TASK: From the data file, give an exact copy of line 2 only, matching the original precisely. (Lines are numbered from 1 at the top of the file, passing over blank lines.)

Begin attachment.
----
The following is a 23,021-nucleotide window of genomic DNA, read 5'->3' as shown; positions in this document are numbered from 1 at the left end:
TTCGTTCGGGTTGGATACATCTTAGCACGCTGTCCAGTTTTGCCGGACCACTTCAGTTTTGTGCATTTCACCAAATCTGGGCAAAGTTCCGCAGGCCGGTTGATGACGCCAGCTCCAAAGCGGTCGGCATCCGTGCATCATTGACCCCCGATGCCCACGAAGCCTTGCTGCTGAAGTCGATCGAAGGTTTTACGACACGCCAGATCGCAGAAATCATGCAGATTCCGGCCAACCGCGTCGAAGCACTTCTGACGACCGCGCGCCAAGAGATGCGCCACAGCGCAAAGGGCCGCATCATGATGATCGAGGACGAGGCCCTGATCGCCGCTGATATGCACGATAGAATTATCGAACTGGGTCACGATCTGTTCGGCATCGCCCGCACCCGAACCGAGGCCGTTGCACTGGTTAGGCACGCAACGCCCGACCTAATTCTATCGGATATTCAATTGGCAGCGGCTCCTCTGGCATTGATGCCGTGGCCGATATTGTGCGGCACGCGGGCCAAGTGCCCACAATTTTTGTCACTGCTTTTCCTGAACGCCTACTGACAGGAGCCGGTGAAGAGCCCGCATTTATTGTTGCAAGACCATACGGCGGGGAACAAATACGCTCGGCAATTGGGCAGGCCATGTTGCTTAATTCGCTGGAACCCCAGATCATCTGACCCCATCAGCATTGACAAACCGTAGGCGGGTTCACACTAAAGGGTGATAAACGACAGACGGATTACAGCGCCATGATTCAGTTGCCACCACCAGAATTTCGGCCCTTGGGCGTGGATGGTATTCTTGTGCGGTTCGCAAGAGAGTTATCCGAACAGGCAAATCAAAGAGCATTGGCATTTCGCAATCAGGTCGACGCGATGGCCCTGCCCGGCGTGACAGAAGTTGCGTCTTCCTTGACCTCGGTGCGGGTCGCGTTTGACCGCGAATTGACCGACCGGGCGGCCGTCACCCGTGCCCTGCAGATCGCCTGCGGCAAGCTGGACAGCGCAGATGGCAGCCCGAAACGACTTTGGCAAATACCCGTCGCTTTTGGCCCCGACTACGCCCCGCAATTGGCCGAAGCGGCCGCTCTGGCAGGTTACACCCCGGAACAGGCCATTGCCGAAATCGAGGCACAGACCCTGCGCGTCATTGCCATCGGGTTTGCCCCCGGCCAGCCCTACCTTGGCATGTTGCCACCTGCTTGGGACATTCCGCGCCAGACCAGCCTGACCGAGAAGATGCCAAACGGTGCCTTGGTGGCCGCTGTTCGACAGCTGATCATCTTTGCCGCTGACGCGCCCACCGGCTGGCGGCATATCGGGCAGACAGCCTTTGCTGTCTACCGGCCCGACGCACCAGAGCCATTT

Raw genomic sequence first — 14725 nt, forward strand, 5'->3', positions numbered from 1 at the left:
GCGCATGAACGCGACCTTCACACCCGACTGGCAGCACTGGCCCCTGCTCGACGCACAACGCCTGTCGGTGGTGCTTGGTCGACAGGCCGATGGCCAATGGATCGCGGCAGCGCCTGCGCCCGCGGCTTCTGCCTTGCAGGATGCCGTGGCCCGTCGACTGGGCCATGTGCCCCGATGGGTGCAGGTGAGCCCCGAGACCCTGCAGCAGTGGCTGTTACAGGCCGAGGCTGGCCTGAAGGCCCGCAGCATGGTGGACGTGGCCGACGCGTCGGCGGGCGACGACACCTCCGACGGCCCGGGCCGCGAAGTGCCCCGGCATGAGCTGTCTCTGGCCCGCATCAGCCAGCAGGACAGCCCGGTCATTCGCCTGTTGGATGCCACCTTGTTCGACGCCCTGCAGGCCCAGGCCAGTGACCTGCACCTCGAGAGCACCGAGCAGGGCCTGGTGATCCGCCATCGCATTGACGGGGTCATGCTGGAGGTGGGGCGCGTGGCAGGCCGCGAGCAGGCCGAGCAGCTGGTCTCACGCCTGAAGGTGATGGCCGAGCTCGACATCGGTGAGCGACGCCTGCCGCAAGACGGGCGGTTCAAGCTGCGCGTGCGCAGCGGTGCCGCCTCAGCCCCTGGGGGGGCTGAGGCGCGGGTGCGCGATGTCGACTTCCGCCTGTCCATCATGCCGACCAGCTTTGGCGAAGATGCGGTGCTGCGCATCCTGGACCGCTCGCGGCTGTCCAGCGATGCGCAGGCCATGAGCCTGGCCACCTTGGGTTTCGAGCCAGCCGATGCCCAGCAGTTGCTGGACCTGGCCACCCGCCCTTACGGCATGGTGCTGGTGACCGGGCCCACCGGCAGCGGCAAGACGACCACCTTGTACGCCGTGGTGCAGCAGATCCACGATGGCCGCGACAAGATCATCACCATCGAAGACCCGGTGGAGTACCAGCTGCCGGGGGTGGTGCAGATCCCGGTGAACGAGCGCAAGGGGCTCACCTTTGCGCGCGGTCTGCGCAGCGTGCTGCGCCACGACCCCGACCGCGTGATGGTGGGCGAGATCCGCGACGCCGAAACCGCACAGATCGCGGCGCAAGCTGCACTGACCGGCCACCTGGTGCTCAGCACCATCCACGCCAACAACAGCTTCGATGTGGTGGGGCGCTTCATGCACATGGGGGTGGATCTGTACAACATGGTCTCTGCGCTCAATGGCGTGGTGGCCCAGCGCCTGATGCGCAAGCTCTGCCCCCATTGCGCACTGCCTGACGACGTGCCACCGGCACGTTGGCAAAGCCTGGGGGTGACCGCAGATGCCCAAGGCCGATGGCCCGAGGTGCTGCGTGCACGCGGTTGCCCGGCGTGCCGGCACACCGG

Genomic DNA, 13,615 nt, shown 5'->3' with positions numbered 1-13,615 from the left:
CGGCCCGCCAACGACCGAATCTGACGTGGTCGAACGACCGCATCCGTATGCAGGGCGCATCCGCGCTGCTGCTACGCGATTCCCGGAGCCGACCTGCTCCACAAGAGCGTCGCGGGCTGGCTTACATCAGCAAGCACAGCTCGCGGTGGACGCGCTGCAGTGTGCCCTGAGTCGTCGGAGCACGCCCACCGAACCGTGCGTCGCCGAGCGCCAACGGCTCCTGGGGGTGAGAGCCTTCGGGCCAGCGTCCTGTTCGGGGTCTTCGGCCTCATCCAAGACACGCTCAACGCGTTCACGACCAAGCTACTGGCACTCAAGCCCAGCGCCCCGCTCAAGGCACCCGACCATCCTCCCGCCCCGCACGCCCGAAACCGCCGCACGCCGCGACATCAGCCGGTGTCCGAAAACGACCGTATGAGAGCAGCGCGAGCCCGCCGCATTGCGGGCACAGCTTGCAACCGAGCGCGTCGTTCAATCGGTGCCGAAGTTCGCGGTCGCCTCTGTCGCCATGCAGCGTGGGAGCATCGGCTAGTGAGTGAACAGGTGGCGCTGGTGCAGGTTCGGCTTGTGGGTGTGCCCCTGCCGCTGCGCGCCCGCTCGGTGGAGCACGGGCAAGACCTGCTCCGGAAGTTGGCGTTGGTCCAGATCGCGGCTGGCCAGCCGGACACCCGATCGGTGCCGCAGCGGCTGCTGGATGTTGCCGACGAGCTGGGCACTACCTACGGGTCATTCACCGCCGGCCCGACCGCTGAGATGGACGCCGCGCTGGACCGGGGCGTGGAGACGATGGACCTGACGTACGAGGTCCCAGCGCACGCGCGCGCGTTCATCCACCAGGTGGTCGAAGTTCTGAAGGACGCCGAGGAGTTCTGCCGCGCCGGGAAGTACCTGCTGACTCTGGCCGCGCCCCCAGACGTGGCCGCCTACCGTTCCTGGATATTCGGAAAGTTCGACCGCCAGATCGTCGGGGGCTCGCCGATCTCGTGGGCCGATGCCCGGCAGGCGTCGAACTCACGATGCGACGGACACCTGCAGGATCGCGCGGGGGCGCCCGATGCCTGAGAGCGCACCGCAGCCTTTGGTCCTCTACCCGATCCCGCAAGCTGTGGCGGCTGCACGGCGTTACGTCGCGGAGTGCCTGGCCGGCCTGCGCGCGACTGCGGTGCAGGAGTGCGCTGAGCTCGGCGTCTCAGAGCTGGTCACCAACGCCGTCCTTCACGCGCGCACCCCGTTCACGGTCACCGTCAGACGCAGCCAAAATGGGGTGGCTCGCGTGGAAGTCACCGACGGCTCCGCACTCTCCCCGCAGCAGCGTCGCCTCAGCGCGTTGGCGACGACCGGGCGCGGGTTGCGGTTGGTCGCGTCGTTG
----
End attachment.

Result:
TTCGTTCGGGTTGGATACATCTTAGCACGCTGTCCAGTTTTGCCGGACCACTTCAGTTTTGTGCATTTCACCAAATCTGGGCAAAGTTCCGCAGGCCGGTTGATGACGCCAGCTCCAAAGCGGTCGGCATCCGTGCATCATTGACCCCCGATGCCCACGAAGCCTTGCTGCTGAAGTCGATCGAAGGTTTTACGACACGCCAGATCGCAGAAATCATGCAGATTCCGGCCAACCGCGTCGAAGCACTTCTGACGACCGCGCGCCAAGAGATGCGCCACAGCGCAAAGGGCCGCATCATGATGATCGAGGACGAGGCCCTGATCGCCGCTGATATGCACGATAGAATTATCGAACTGGGTCACGATCTGTTCGGCATCGCCCGCACCCGAACCGAGGCCGTTGCACTGGTTAGGCACGCAACGCCCGACCTAATTCTATCGGATATTCAATTGGCAGCGGCTCCTCTGGCATTGATGCCGTGGCCGATATTGTGCGGCACGCGGGCCAAGTGCCCACAATTTTTGTCACTGCTTTTCCTGAACGCCTACTGACAGGAGCCGGTGAAGAGCCCGCATTTATTGTTGCAAGACCATACGGCGGGGAACAAATACGCTCGGCAATTGGGCAGGCCATGTTGCTTAATTCGCTGGAACCCCAGATCATCTGACCCCATCAGCATTGACAAACCGTAGGCGGGTTCACACTAAAGGGTGATAAACGACAGACGGATTACAGCGCCATGATTCAGTTGCCACCACCAGAATTTCGGCCCTTGGGCGTGGATGGTATTCTTGTGCGGTTCGCAAGAGAGTTATCCGAACAGGCAAATCAAAGAGCATTGGCATTTCGCAATCAGGTCGACGCGATGGCCCTGCCCGGCGTGACAGAAGTTGCGTCTTCCTTGACCTCGGTGCGGGTCGCGTTTGACCGCGAATTGACCGACCGGGCGGCCGTCACCCGTGCCCTGCAGATCGCCTGCGGCAAGCTGGACAGCGCAGATGGCAGCCCGAAACGACTTTGGCAAATACCCGTCGCTTTTGGCCCCGACTACGCCCCGCAATTGGCCGAAGCGGCCGCTCTGGCAGGTTACACCCCGGAACAGGCCATTGCCGAAATCGAGGCACAGACCCTGCGCGTCATTGCCATCGGGTTTGCCCCCGGCCAGCCCTACCTTGGCATGTTGCCACCTGCTTGGGACATTCCGCGCCAGACCAGCCTGACCGAGAAGATGCCAAACGGTGCCTTGGTGGCCGCTGTTCGACAGCTGATCATCTTTGCCGCTGACGCGCCCACCGGCTGGCGGCATATCGGGCAGACAGCCTTTGCTGTCTACCGGCCCGACGCACCAGAGCCATTT